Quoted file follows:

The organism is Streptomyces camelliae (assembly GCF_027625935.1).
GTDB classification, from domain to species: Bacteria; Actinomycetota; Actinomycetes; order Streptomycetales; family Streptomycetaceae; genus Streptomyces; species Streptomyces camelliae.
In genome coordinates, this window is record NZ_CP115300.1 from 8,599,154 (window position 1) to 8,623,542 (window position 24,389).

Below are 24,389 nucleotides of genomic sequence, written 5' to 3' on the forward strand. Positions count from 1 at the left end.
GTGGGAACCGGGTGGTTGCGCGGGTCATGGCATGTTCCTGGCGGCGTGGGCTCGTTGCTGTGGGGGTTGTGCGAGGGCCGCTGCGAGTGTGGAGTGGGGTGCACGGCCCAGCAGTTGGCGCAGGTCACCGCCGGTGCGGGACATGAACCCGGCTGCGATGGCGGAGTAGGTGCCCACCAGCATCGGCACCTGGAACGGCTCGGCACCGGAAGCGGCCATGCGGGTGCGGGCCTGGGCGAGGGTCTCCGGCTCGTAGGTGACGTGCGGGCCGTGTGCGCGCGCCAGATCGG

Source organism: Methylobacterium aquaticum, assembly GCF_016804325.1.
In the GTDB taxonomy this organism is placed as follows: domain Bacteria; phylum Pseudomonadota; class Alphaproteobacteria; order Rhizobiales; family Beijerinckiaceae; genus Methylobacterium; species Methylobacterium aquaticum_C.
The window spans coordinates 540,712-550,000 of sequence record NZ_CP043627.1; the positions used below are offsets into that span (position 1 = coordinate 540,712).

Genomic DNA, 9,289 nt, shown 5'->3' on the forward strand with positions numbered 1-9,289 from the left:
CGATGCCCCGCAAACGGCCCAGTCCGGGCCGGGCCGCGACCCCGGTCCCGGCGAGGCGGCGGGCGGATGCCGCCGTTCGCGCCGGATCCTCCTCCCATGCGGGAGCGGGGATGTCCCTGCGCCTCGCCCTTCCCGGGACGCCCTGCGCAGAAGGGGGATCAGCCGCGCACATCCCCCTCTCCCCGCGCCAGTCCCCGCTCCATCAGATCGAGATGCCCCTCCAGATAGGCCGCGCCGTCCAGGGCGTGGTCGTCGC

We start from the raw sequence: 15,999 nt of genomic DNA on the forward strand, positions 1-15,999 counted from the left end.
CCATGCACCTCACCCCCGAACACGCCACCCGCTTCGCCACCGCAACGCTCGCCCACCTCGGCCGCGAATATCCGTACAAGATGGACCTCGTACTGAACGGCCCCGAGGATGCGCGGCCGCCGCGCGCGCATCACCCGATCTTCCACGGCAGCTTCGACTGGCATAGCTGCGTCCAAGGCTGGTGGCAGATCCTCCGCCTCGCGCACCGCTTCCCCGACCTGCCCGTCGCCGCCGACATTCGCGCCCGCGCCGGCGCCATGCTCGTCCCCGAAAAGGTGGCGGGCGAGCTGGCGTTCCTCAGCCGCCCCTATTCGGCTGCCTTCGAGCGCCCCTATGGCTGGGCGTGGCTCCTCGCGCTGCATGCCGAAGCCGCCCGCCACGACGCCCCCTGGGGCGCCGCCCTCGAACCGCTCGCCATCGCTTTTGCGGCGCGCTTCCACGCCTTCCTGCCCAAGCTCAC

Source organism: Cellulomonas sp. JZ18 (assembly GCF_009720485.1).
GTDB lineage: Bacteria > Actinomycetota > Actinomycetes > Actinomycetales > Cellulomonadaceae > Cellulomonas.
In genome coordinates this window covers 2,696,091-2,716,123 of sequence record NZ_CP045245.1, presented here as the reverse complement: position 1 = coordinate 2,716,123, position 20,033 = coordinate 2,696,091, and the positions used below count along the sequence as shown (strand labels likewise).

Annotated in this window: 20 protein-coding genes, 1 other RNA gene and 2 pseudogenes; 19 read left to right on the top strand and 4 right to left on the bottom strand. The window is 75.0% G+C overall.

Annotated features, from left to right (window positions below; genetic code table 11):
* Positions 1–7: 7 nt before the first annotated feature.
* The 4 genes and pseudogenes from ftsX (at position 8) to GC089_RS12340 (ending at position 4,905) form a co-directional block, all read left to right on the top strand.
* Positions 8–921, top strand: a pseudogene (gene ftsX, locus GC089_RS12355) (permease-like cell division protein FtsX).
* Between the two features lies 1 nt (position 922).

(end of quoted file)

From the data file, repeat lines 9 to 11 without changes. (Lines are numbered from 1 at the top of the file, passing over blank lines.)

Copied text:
Genomic DNA, 9,289 nt, shown 5'->3' on the forward strand with positions numbered 1-9,289 from the left:
CGATGCCCCGCAAACGGCCCAGTCCGGGCCGGGCCGCGACCCCGGTCCCGGCGAGGCGGCGGGCGGATGCCGCCGTTCGCGCCGGATCCTCCTCCCATGCGGGAGCGGGGATGTCCCTGCGCCTCGCCCTTCCCGGGACGCCCTGCGCAGAAGGGGGATCAGCCGCGCACATCCCCCTCTCCCCGCGCCAGTCCCCGCTCCATCAGATCGAGATGCCCCTCCAGATAGGCCGCGCCGTCCAGGGCGTGGTCGTCGC

We start from the raw sequence: 15,999 nt of genomic DNA on the forward strand, positions 1-15,999 counted from the left end.